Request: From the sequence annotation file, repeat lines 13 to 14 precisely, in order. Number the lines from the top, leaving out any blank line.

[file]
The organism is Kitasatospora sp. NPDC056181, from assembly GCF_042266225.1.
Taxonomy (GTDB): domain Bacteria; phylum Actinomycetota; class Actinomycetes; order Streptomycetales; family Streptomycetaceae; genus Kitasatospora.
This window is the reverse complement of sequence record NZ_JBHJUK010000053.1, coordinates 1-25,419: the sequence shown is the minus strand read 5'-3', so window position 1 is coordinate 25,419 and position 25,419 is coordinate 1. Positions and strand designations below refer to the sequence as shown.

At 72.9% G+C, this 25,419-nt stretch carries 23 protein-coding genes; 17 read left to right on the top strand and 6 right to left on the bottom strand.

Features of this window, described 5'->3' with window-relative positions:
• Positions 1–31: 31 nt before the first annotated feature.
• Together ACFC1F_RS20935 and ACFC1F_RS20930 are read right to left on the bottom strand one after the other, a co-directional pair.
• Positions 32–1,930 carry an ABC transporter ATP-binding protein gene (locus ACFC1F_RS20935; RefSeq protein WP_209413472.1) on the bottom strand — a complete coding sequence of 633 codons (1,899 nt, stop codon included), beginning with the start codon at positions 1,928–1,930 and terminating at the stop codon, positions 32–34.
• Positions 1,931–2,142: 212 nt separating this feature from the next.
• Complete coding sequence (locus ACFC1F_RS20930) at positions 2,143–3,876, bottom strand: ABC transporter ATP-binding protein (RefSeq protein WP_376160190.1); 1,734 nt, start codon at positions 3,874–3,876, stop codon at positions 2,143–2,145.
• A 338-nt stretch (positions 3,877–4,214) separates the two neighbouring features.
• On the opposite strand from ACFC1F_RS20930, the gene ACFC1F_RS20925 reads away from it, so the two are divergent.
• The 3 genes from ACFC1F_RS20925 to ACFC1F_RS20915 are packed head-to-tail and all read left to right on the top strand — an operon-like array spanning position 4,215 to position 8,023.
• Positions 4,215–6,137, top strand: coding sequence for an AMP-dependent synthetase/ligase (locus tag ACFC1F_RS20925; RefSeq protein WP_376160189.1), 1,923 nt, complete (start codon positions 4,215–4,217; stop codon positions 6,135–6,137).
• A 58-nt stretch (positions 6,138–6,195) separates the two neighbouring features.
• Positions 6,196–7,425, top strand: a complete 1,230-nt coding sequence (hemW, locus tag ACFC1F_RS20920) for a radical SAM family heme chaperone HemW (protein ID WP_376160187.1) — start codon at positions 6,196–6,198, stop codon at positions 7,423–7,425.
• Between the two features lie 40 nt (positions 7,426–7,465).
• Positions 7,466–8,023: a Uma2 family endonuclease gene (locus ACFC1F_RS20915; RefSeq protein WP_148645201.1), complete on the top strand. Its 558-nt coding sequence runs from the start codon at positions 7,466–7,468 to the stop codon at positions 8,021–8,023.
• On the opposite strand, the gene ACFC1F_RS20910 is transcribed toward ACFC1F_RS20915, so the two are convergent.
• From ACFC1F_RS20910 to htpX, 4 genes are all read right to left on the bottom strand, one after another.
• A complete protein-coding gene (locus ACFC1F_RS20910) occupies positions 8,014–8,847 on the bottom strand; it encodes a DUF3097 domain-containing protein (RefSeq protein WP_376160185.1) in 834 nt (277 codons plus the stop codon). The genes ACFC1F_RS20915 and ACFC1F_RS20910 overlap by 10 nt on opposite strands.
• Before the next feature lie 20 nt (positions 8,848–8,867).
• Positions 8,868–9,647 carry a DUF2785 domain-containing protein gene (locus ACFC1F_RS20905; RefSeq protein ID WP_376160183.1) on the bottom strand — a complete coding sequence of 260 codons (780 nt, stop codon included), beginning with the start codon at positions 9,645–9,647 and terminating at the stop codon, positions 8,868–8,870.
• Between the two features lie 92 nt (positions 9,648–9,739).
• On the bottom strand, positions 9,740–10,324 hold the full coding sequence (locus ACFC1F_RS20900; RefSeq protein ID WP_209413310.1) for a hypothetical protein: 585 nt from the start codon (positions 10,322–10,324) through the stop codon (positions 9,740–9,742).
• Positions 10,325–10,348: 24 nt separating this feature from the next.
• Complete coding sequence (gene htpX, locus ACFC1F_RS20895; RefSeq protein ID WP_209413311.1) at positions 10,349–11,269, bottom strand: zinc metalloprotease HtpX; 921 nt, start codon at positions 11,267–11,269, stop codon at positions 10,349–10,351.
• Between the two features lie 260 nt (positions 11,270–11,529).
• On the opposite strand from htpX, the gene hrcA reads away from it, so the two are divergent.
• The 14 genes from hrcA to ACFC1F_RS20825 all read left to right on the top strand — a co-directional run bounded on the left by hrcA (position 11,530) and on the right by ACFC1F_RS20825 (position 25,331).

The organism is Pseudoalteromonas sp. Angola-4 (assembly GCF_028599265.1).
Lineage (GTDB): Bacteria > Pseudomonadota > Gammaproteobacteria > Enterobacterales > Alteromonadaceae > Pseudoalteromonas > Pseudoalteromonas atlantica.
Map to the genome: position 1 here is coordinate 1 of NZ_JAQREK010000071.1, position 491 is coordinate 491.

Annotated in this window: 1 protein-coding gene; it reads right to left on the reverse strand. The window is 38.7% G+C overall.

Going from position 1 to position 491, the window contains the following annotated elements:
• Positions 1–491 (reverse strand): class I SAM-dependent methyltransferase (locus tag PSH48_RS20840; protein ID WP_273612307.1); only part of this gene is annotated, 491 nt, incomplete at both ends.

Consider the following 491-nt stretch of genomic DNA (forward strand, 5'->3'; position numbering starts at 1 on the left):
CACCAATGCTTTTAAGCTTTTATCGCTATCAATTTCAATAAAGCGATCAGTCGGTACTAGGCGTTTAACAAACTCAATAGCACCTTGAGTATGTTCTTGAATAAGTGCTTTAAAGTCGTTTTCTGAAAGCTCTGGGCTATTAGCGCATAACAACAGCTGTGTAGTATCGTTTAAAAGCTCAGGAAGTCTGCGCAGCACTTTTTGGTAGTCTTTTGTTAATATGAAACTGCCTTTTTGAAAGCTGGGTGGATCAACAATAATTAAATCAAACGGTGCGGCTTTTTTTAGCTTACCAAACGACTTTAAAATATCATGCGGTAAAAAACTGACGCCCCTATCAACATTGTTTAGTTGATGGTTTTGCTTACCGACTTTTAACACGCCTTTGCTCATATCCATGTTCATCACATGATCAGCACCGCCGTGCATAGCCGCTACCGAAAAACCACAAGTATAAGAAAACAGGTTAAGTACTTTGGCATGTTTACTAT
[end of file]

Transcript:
• The 3 genes from ACFC1F_RS20925 to ACFC1F_RS20915 are packed head-to-tail and all read left to right on the top strand — an operon-like array spanning position 4,215 to position 8,023.
• Positions 4,215–6,137, top strand: coding sequence for an AMP-dependent synthetase/ligase (locus tag ACFC1F_RS20925; RefSeq protein WP_376160189.1), 1,923 nt, complete (start codon positions 4,215–4,217; stop codon positions 6,135–6,137).